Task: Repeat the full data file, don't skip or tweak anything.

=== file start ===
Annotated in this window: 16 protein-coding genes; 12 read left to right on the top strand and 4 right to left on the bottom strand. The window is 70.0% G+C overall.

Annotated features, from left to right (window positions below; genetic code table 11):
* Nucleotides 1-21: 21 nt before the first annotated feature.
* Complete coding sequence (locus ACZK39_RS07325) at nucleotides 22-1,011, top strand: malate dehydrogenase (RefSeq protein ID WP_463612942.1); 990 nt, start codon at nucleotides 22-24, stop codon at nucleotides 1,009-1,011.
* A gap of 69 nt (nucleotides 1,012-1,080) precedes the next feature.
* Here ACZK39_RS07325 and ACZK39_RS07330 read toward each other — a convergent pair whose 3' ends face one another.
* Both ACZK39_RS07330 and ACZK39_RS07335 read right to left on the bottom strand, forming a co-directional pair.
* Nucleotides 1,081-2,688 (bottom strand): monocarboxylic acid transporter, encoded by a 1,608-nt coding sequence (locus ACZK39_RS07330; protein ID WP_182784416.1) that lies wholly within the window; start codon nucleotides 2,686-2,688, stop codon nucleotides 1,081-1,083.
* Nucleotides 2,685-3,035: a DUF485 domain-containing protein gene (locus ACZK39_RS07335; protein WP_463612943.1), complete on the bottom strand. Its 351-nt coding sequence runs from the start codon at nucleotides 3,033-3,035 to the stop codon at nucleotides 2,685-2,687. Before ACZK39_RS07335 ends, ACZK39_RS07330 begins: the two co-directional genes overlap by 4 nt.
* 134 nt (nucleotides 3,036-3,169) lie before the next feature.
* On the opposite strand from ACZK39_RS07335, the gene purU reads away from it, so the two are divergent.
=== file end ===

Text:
Annotated in this window: 16 protein-coding genes; 12 read left to right on the top strand and 4 right to left on the bottom strand. The window is 70.0% G+C overall.

Annotated features, from left to right (window positions below; genetic code table 11):
* Nucleotides 1-21: 21 nt before the first annotated feature.
* Complete coding sequence (locus ACZK39_RS07325) at nucleotides 22-1,011, top strand: malate dehydrogenase (RefSeq protein ID WP_463612942.1); 990 nt, start codon at nucleotides 22-24, stop codon at nucleotides 1,009-1,011.
* A gap of 69 nt (nucleotides 1,012-1,080) precedes the next feature.
* Here ACZK39_RS07325 and ACZK39_RS07330 read toward each other — a convergent pair whose 3' ends face one another.
* Both ACZK39_RS07330 and ACZK39_RS07335 read right to left on the bottom strand, forming a co-directional pair.
* Nucleotides 1,081-2,688 (bottom strand): monocarboxylic acid transporter, encoded by a 1,608-nt coding sequence (locus ACZK39_RS07330; protein ID WP_182784416.1) that lies wholly within the window; start codon nucleotides 2,686-2,688, stop codon nucleotides 1,081-1,083.
* Nucleotides 2,685-3,035: a DUF485 domain-containing protein gene (locus ACZK39_RS07335; protein WP_463612943.1), complete on the bottom strand. Its 351-nt coding sequence runs from the start codon at nucleotides 3,033-3,035 to the stop codon at nucleotides 2,685-2,687. Before ACZK39_RS07335 ends, ACZK39_RS07330 begins: the two co-directional genes overlap by 4 nt.
* 134 nt (nucleotides 3,036-3,169) lie before the next feature.
* On the opposite strand from ACZK39_RS07335, the gene purU reads away from it, so the two are divergent.